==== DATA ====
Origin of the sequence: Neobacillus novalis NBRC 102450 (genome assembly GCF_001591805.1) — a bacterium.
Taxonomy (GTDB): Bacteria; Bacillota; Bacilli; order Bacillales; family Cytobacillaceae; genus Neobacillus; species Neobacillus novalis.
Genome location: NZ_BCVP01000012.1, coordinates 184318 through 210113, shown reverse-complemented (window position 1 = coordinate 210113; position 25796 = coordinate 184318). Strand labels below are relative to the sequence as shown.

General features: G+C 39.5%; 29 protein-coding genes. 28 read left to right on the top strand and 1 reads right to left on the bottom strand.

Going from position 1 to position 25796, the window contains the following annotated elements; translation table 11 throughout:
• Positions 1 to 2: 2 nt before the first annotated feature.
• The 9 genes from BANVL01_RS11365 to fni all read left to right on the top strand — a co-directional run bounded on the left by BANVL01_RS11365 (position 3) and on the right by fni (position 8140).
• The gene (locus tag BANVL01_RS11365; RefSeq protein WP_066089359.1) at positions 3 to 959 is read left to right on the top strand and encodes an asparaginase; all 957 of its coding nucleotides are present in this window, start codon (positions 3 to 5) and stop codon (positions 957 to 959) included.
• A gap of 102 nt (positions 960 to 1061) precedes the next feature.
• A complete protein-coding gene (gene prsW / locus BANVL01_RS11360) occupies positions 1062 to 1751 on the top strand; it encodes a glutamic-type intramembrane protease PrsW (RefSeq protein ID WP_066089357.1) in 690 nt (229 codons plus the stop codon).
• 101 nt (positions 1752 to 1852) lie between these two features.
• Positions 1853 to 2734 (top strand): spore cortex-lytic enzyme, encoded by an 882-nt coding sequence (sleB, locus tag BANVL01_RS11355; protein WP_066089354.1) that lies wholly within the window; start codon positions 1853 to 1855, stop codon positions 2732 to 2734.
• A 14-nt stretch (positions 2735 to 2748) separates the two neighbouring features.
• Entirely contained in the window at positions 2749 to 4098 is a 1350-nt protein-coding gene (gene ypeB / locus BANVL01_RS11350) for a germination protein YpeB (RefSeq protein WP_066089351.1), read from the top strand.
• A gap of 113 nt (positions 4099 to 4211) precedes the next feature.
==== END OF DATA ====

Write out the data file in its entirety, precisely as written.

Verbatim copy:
Origin of the sequence: Neobacillus novalis NBRC 102450 (genome assembly GCF_001591805.1) — a bacterium.
Taxonomy (GTDB): Bacteria; Bacillota; Bacilli; order Bacillales; family Cytobacillaceae; genus Neobacillus; species Neobacillus novalis.
Genome location: NZ_BCVP01000012.1, coordinates 184318 through 210113, shown reverse-complemented (window position 1 = coordinate 210113; position 25796 = coordinate 184318). Strand labels below are relative to the sequence as shown.

General features: G+C 39.5%; 29 protein-coding genes. 28 read left to right on the top strand and 1 reads right to left on the bottom strand.

Going from position 1 to position 25796, the window contains the following annotated elements; translation table 11 throughout:
• Positions 1 to 2: 2 nt before the first annotated feature.
• The 9 genes from BANVL01_RS11365 to fni all read left to right on the top strand — a co-directional run bounded on the left by BANVL01_RS11365 (position 3) and on the right by fni (position 8140).
• The gene (locus tag BANVL01_RS11365; RefSeq protein WP_066089359.1) at positions 3 to 959 is read left to right on the top strand and encodes an asparaginase; all 957 of its coding nucleotides are present in this window, start codon (positions 3 to 5) and stop codon (positions 957 to 959) included.
• A gap of 102 nt (positions 960 to 1061) precedes the next feature.
• A complete protein-coding gene (gene prsW / locus BANVL01_RS11360) occupies positions 1062 to 1751 on the top strand; it encodes a glutamic-type intramembrane protease PrsW (RefSeq protein ID WP_066089357.1) in 690 nt (229 codons plus the stop codon).
• 101 nt (positions 1752 to 1852) lie between these two features.
• Positions 1853 to 2734 (top strand): spore cortex-lytic enzyme, encoded by an 882-nt coding sequence (sleB, locus tag BANVL01_RS11355; protein WP_066089354.1) that lies wholly within the window; start codon positions 1853 to 1855, stop codon positions 2732 to 2734.
• A 14-nt stretch (positions 2735 to 2748) separates the two neighbouring features.
• Entirely contained in the window at positions 2749 to 4098 is a 1350-nt protein-coding gene (gene ypeB / locus BANVL01_RS11350) for a germination protein YpeB (RefSeq protein WP_066089351.1), read from the top strand.
• A gap of 113 nt (positions 4099 to 4211) precedes the next feature.